It’s Easy

Nothing on the list above is mind-blowing on its own. In fact, much of it is mundane. However, when you put it all together, you get:

It’s as easy to write as possible and clear how to apply just the right amount of formatting and production value.

It’s easy to understand how your story is distributed, build your audience, and know how you’re doing.

It’s easy to find compelling stuff to read, no matter your interests, which compels you to visit often.

It’s easy (and fast) to move around the site, from any device; therefore, browsing Medium is fun, fast, and engaging.

It’s easy to engage with writers and readers to whatever degree you’d like.

When I imagine this, I see a Medium I love.

We’re not done inventing

To be clear, none of the above should imply we’re not interested in game-changing ideas. At the company level, we are continuing to invest a lot of resources into ████████████████████. And each Medium product team will continue to ideate and think about how to experiment with new stuff. But there is a pendulum in any creation process, which swings from “flare” to “focus.” Given we’ve been trying lots of new things lately — and a lot of those things are working! — right now, for the next little while, it seems right to buckle down rather than blow things up.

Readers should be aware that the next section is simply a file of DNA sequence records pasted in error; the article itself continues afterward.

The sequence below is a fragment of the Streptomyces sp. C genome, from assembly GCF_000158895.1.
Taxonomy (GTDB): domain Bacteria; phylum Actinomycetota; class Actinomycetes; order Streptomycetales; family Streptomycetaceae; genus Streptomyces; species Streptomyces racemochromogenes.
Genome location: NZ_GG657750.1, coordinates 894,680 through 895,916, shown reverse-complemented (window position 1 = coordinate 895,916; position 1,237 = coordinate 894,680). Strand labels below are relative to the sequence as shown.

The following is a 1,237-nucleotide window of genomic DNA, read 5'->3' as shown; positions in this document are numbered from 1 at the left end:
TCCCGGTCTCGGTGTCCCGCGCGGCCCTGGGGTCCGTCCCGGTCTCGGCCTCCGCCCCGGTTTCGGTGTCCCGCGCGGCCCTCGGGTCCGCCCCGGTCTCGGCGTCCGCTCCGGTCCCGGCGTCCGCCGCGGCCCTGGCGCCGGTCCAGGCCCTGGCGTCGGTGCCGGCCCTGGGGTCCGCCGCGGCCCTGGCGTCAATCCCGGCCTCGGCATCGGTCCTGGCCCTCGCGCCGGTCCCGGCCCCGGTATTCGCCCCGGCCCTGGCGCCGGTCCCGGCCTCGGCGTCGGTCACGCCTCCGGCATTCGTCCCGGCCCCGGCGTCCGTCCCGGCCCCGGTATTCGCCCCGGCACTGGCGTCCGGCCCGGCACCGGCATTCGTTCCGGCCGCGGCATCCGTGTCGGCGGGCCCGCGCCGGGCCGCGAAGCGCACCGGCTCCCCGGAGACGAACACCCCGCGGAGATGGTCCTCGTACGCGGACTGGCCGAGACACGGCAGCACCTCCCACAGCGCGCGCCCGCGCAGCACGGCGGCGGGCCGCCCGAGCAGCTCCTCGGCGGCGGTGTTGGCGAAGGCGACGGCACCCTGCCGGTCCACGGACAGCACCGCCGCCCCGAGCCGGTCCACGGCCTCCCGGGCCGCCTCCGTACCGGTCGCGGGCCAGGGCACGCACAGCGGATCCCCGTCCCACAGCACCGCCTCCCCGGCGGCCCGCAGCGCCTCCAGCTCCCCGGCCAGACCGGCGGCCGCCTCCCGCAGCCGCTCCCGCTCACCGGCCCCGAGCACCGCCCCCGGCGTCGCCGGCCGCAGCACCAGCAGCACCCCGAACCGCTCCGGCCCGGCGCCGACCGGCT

Once we’ve tidied things up a bit, we’ll have the opportunity to invest on top of a robust framework, rather than bolting things on to a precarious one.

What’s Next

Dustin is starting to tackle the site nav project immediately. Each team is defining and setting their own priorities with this new shared understand in mind. I’m very excited about the near future.

We have a lot to do before the end of the year. It’s going to feel really good when we do it, and I’m confident it’s going to have a huge impact.

CEO of Medium, partner at Obvious Ventures, co-founder of Twitter, curious consumer of ideas